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Hi guys,

I’m designing a new kind of solar heating system. I’m just an amateur and don’t know enough about technical terms to run google searches for pieces of equipment to see if what I need exists, so I was wondering if you could help please?

What I’m designing is a solar water heating system that heats water in a closed loop.
What I need is to be able to introduce water into and draw it out of the loop whilst still maintaining the heating effect, which will require a pump or two to overcome the laws of thermodynamics.

At one end of the loop I need to be able to continually draw water in via circulation caused by thermodynamics. This end is also the cold water to system input end.
At the other I need to draw water according to thermodynamics and recycle it to the start of the system, and draw off hot water per demand.

I’ve worked out the thermodynamics and the closed loop, what I need help with is
A) a solution to being able to temporarily prevent hot water from recycling and re- entering the closed loop, whilst switching on cold water input into the closed loop when draw is placed on the hot out valve of the loop.
I was thinking a pump that has one out, two ins and a switching shut off valve of some kind connected to a negative pressure switch on the system draw... does such a pump exist? So a switching dual input pump with one output? If it does, how would I activate it? I Was thinking a pressure switch on the system out draw?
If it doesn’t, can anyone suggest a solution- I can’t get my head round it and I lack the plumbing technical know how.

B) Second I need to be able to draw water off the out end of the loop per demand, whilst actuating the cold input and . Was thinking a tee-junction with a pressure-set one way valve on one output, the other output of the tee recycling to the start of the closed loop. The pressure change when the pump for the heating system activates would draw hot water through the pressure valve, which would otherwise be shut thus forcing the water to circulate the loop according to the laws of thermodynamics. So I think I have that covered.
Except a name... does a valve exists that will not allow water through when high pressure is on one side, but will allow water through when pressure decreases on the other? Or some kind of pump?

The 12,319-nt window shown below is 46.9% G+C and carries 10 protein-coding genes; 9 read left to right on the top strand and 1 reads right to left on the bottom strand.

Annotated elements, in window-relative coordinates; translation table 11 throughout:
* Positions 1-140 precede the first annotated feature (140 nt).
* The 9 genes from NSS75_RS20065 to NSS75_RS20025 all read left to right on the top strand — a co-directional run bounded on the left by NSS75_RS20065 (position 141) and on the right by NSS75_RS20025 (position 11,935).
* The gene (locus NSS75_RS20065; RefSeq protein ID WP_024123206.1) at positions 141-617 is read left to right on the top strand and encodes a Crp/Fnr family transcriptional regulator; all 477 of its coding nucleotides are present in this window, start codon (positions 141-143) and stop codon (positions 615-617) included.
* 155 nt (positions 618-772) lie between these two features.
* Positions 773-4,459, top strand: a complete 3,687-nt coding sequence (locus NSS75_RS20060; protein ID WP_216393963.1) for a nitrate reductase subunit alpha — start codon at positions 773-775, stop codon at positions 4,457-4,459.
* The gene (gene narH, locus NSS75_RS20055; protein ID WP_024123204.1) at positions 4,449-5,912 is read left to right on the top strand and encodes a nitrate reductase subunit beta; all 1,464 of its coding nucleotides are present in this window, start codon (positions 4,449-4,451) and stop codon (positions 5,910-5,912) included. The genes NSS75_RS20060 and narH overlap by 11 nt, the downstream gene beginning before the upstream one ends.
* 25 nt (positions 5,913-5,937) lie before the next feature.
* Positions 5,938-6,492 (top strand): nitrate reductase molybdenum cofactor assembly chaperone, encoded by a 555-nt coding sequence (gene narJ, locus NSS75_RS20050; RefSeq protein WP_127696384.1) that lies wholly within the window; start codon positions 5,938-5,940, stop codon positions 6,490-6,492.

I hope I explaining this right. It’s kinda complicated and I don’t have the know how to give proper terms. Please ask me if anything is unclear.
I’ve enclosed a rough diagram of what would be ideal, to give you a clearer picture.
if you can tell me how I can do it, and what the parts are called, that would be great.

Thanks in advance for any help you can offer guys, i really appreciate it.


king of pipes

Gas Engineer
Advent Win
I don't think so what you are proposing could be disasterous we are not here to design heating systems , plenty of renewable companies offer systems designed and thoroughly tested before going into production, you need the relevant qualification to design and install these type of systems. Kop

Thanks for your reply. I don’t see how it could be disasterous. It works under the principles of thermodynamics and convention to push water round the system rather than any form of pressure. I’m incorporating an expansion tank into the design in case anything should go wrong. And it’s powered by the sun and has no electrical, electronic, or gas driven parts.
I’m not looking to install it commercially. I have a small holding/eco home which is off grid. I intend to use the system to heat that.


Gas Engineer
All solar systems are closed loop. Similar, in principle to sealed heating systems.
These are kept closed, because you don’t want a content supply of fresh water. You ar adding oxygenated water constantly and this will cause no end of problems.
Solar is filled with a glycol mixture to prevent freezing. Yours will freeze in winter.

Keep it indirect
You really need to go back to some basics if you show anybody esp us on a public forum your design will never be 'prior art' and you cannot get it protected . I am an inventor/designer of heating components with a number of devices in use/sales etc you really need to follow the correct procedures - get advice and then design your system privately


Try the Centre for Alternative Technology website, and see their courses and bookshop and free information service. Go on one of their courses and you could learn to do a safe DIY job.

There are numerous hippy publications by Alternative Technology publishers on this sort of thing as it is perfectly possible to do a DIY job, but do yourself a favour and learn from other people'e experience. Buy some books on the subject. The L.I.L.I.'s book is probably very good: Also Brenda and Robert Vale's The Self-Sufficient House would be good reading for you. There is an excellent section on how to make a collector from an old radiator - something I keep meaning to try myself.

If you want DIY solar, best to do some reading up on it first: the sun is an uncontrolled heat source and so, in theory, you could be building a bomb.

This forum may not be the best place to discuss DIY solar. Modern commercial solar systems can be very efficient and so there is the risk of using high-output components that are designed to work under quite specific conditions, which coupled with a lack of knowledge and an experimental attitude, could prove fatal.
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